posted by Blogger rebecca at 3/17/2008 10:28:00 AM  

  • Of course, I am a TOTAL expert, since I have no children. :)

    All I know is, when I was a kid, my very favorite thing to do after school was . . . NOTHING! Well, by nothing, I mean, hanging out with the family, or a friend, in an unstructured way. (Keep in mind that was about 102 years ago . . . ) I think every kid is different. You probably think it's odd for a kid to not want to do a lot of activities, because you would have loved it. Maybe your daughter is more like me and likes unstructured time. I am still the same in that respect, by the way. Can't stand schedules, appointments, and deadlines. Of course, we all have to cope with schedules, appointments, and deadlines whether we like it or not--and I still manage to behave in polite society even though I am an unstructured sort.

    Meanwhile, of course, YOU know your kid better than anybody else, so give yourself credit for that, and also that as long as you are doing the best you can (which you are!), your kids are going to be just fine. I think kids can adjust to any style of parenting as long as they know they are loved.
    posted by Blogger kathi d at 3/17/2008 01:14:00 PM  

  • I guess the only thing I have to add is a question - are these things she is BEGGING you to let her do? Because if she's spending weeks insisting that she HAS to take ______ (fill in with ballet, gymnastics, soccer, etc.) only to lose interest after a few weeks, maybe next time you have to say no and let her know it's because you don't think she's ready for it since she never wants to go once it starts. If this is a pattern (making you miserable until she's allowed to go, then making you miserable if you make her go) then I'd make it clear you're not going to play the game.

    If, however, she is not desperate to participate in these activities, then try taking a break. It can be nice as a mom to have a few structured activities that give you a little break here and there, but if your child isn't into it, it's more of a headache than it's worth. There are tons of things that my son likes to do, but once you make it a have-to activity (appointed time, rules, expectations, etc.) it immediately becomes something he hates. I've learned very few things in my 5 years of parenting, but one of them is that he isn't a lessons and classes type of kid! (And I definitely was, btw)
    posted by Blogger marian at 3/17/2008 02:11:00 PM  

  • We recently went through the same thing with our oldest and reading "lessons". He loved them for the first 50 or so, but once he stopped noticing a huge improvement in himself and it started to get harder, he didn't want to do it anymore. Being that we had kept him home instead of putting him in full day kindergarten as was offered in Maryland, I felt like I had to do my part as a mother to make sure he was still getting a good education and I didn't feel like 20 minutes a day of reading was too much to ask (since he would have spent 6 1/2 hours in school otherwise). It took a bit of maneuvering on my part, but I tried to time it where there was always something more enjoyable for him to do afterwards. But I had to be careful how I phrased it. I never said "you can't do ____ until you do your reading lesson's". Than it was a punishment/reward, and he doesn't fly with those. Instead I always said something like "We should go for a walk after reading lesson's" or "you're welcome to go to so and so's house after reading lesson's". Only rarely did he fight and fuss when I started this. (We did sit down and talk about why it's important to get through the not so fun stuff first so we can get to the best stuff after.)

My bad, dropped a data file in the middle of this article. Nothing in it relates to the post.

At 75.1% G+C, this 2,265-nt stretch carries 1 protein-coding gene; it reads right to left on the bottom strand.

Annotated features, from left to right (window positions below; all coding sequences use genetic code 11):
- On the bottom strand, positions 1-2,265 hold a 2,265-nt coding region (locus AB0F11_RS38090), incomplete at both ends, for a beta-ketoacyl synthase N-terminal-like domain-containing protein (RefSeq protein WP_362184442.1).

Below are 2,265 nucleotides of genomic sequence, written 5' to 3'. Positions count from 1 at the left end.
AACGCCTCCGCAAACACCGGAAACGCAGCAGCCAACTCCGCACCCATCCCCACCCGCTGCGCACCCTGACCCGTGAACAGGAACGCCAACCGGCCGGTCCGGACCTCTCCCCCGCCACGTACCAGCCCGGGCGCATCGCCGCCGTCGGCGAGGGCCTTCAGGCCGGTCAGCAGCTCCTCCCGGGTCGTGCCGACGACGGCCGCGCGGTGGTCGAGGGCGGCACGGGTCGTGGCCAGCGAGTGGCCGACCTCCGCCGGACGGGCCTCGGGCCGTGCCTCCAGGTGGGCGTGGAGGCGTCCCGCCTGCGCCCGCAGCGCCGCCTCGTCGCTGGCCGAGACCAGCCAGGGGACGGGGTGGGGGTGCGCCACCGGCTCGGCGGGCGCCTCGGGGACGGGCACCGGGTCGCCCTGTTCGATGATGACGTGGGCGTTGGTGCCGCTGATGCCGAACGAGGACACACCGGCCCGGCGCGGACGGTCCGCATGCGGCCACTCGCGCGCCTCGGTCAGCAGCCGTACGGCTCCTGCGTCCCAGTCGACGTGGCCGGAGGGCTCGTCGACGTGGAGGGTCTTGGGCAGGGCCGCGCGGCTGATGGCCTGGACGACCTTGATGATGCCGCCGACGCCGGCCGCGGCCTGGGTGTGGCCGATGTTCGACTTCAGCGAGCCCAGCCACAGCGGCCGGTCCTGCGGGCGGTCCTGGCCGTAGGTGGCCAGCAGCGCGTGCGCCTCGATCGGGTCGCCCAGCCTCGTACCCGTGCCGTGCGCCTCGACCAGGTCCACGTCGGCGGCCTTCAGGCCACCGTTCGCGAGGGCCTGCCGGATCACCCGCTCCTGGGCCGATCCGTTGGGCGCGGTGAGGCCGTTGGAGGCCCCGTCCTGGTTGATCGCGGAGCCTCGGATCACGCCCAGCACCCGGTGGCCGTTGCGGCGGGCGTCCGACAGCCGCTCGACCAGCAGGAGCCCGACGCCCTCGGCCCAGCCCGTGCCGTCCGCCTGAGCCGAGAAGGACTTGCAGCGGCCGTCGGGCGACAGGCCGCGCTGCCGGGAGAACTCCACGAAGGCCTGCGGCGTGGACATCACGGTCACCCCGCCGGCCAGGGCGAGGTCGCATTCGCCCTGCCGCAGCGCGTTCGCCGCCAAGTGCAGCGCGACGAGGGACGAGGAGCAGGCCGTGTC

I think it's important to teach children, especially from a young age as they are much more teachable, that "fun" comes after responsibilities. Of course if there are too many activities that are suppose to be fun that she's not enjoying, those should be looked at. After months of talking about taking karate, our son decided after his first lesson it wasn't for him. But at the same time, I wish I had stuck with my piano lessons just a little bit longer (and who doesn't).

    Geez, isn't parenting a breeze?!

    Sorry for the random ramblings. Just my two cents.
    posted by Anonymous Anonymous at 3/17/2008 02:50:00 PM